James Stewart (mathematician)

From Wikipedia, the free encyclopedia
Jump to: navigation, search
James Stewart
James Drewry Stewart.jpg
Born (1941-03-29)March 29, 1941
Canada
Died December 3, 2014(2014-12-03) (aged 73)
Toronto, Ontario, Canada
Fields Mathematics
Institutions McMaster University
University of Toronto
University of London
Alma mater Stanford University
University of Toronto
Doctoral advisor Lionel Cooper
Known for Work in harmonic analysis
functional analysis

James Drewry Stewart (March 29, 1941 – December 3, 2014) was a Canadian mathematician, violinist, and the professor emeritus of mathematics at McMaster University. Stewart received his Master of Science at Stanford University and his Doctor of Philosophy from the University of Toronto in 1967. He worked for two years as a postdoctoral fellow at the University of London. Stewart's research focused on harmonic analysis and functional analysis.

Stewart is best-known for his series of textbooks used for high school-, college-, and university-level courses. His books on Calculus are standard textbooks in universities across many countries. Perhaps one of his most popular textbooks is Single Variable Essential Calculus Early Transcendentals. Stewart was also a violinist, a former member of the Hamilton Philharmonic Orchestra.[citation needed]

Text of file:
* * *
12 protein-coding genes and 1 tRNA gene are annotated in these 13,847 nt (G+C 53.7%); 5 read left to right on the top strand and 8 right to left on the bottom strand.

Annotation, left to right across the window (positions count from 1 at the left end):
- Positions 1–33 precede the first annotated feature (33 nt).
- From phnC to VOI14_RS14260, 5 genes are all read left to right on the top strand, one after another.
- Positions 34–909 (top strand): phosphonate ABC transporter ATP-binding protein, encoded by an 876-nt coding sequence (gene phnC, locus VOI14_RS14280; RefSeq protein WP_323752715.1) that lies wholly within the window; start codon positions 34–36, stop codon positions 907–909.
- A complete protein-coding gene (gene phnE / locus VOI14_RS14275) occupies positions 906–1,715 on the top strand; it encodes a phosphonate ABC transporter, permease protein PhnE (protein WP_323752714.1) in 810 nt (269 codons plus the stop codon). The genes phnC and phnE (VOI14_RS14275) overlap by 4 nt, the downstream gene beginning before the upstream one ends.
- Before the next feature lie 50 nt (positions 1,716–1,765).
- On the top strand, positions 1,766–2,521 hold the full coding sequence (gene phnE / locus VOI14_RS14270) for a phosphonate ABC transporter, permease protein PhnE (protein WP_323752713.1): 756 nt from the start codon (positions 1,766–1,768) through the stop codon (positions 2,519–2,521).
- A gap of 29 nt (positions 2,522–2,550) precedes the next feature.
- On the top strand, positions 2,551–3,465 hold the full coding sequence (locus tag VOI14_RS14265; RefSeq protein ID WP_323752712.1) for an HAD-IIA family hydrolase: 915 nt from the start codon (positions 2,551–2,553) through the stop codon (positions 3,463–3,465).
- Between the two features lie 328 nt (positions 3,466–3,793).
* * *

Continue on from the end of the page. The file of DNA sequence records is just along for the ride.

In the early 2000s a house designed by Brigitte Shim and Howard Sutcliffe was constructed for Dr. Stewart in the Rosedale neighbourhood of Toronto at a cost of $24 million. He paid an additional $5.4 million for the original home in Rosedale, which was torn down to make room for his new home. [1] Called Integral House (a reference to its curved walls, and their similarity to the mathematical integral symbol), the house includes a concert hall that seats 150. Dr. Stewart has said, "My books and my house are my twin legacies. If I hadn't commissioned the house I'm not sure what I would have spent the money on." Glenn Lowry, director of the Museum of Modern Art, called the house "one of the most important private houses built in North America in a long time."[2]

In the summer of 2014, Stewart was diagnosed with multiple myeloma, a blood cancer.[3] He died on December 3, 2014, aged 73.[4]

Stewart was deeply involved in LGBT activism. According to Joseph Clement, a documentary filmmaker who is working on a film about Stewart and Integral House, Stewart brought gay rights activist George Hislop to speak at McMaster in the early 1970s, when the LGBT liberation movement was in its infancy, and was involved in protests and demonstrations.[5]


References[edit]

  1. ^ "The House that Math Built". TheStar.com. 2011-02-04
  2. ^ "An 'Accordion' of Wood and Glass", Wall Street Journal, 2009-04-03; retrieved 2009-04-08.
  3. ^ "For millionaire mathematician James Stewart, music will play on after his death", The Globe and Mail, 2014-09-21.
  4. ^ Press Release, fields.utoronto.ca, 2014-12-04.
  5. ^ "The many parts of James Stewart", DailyXtra, 2014-12-10.

Further reading[edit]

External links[edit]